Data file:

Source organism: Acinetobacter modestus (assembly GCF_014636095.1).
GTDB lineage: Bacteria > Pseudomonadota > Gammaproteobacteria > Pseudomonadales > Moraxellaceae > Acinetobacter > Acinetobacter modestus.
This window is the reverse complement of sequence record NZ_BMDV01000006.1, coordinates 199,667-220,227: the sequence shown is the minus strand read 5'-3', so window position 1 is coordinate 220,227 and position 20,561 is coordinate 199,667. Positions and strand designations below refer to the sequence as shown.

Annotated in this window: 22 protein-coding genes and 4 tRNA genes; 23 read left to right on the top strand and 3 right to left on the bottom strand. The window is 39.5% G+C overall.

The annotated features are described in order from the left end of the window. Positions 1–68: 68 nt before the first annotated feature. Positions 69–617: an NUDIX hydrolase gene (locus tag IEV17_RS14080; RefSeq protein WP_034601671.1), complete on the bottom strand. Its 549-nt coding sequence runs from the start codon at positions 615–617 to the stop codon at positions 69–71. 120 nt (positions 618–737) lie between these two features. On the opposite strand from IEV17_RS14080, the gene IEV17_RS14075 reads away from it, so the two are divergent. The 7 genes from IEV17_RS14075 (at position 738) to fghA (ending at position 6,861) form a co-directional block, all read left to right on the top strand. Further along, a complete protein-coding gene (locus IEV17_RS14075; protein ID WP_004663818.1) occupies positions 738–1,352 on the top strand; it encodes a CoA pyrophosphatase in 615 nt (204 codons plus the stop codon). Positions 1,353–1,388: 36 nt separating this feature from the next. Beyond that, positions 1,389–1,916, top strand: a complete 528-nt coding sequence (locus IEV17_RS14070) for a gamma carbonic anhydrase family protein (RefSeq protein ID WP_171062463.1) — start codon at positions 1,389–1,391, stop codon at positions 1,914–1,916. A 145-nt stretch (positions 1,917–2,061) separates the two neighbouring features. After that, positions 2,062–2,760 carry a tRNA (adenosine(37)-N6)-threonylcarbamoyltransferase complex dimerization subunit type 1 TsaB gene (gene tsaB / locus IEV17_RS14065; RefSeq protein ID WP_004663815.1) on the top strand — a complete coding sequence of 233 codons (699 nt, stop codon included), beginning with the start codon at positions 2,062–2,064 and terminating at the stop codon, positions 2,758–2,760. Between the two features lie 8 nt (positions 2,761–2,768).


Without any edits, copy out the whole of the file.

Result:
Source organism: Acinetobacter modestus (assembly GCF_014636095.1).
GTDB lineage: Bacteria > Pseudomonadota > Gammaproteobacteria > Pseudomonadales > Moraxellaceae > Acinetobacter > Acinetobacter modestus.
This window is the reverse complement of sequence record NZ_BMDV01000006.1, coordinates 199,667-220,227: the sequence shown is the minus strand read 5'-3', so window position 1 is coordinate 220,227 and position 20,561 is coordinate 199,667. Positions and strand designations below refer to the sequence as shown.

Annotated in this window: 22 protein-coding genes and 4 tRNA genes; 23 read left to right on the top strand and 3 right to left on the bottom strand. The window is 39.5% G+C overall.

The annotated features are described in order from the left end of the window. Positions 1–68: 68 nt before the first annotated feature. Positions 69–617: an NUDIX hydrolase gene (locus tag IEV17_RS14080; RefSeq protein WP_034601671.1), complete on the bottom strand. Its 549-nt coding sequence runs from the start codon at positions 615–617 to the stop codon at positions 69–71. 120 nt (positions 618–737) lie between these two features. On the opposite strand from IEV17_RS14080, the gene IEV17_RS14075 reads away from it, so the two are divergent. The 7 genes from IEV17_RS14075 (at position 738) to fghA (ending at position 6,861) form a co-directional block, all read left to right on the top strand. Further along, a complete protein-coding gene (locus IEV17_RS14075; protein ID WP_004663818.1) occupies positions 738–1,352 on the top strand; it encodes a CoA pyrophosphatase in 615 nt (204 codons plus the stop codon). Positions 1,353–1,388: 36 nt separating this feature from the next. Beyond that, positions 1,389–1,916, top strand: a complete 528-nt coding sequence (locus IEV17_RS14070) for a gamma carbonic anhydrase family protein (RefSeq protein ID WP_171062463.1) — start codon at positions 1,389–1,391, stop codon at positions 1,914–1,916. A 145-nt stretch (positions 1,917–2,061) separates the two neighbouring features. After that, positions 2,062–2,760 carry a tRNA (adenosine(37)-N6)-threonylcarbamoyltransferase complex dimerization subunit type 1 TsaB gene (gene tsaB / locus IEV17_RS14065; RefSeq protein ID WP_004663815.1) on the top strand — a complete coding sequence of 233 codons (699 nt, stop codon included), beginning with the start codon at positions 2,062–2,064 and terminating at the stop codon, positions 2,758–2,760. Between the two features lie 8 nt (positions 2,761–2,768).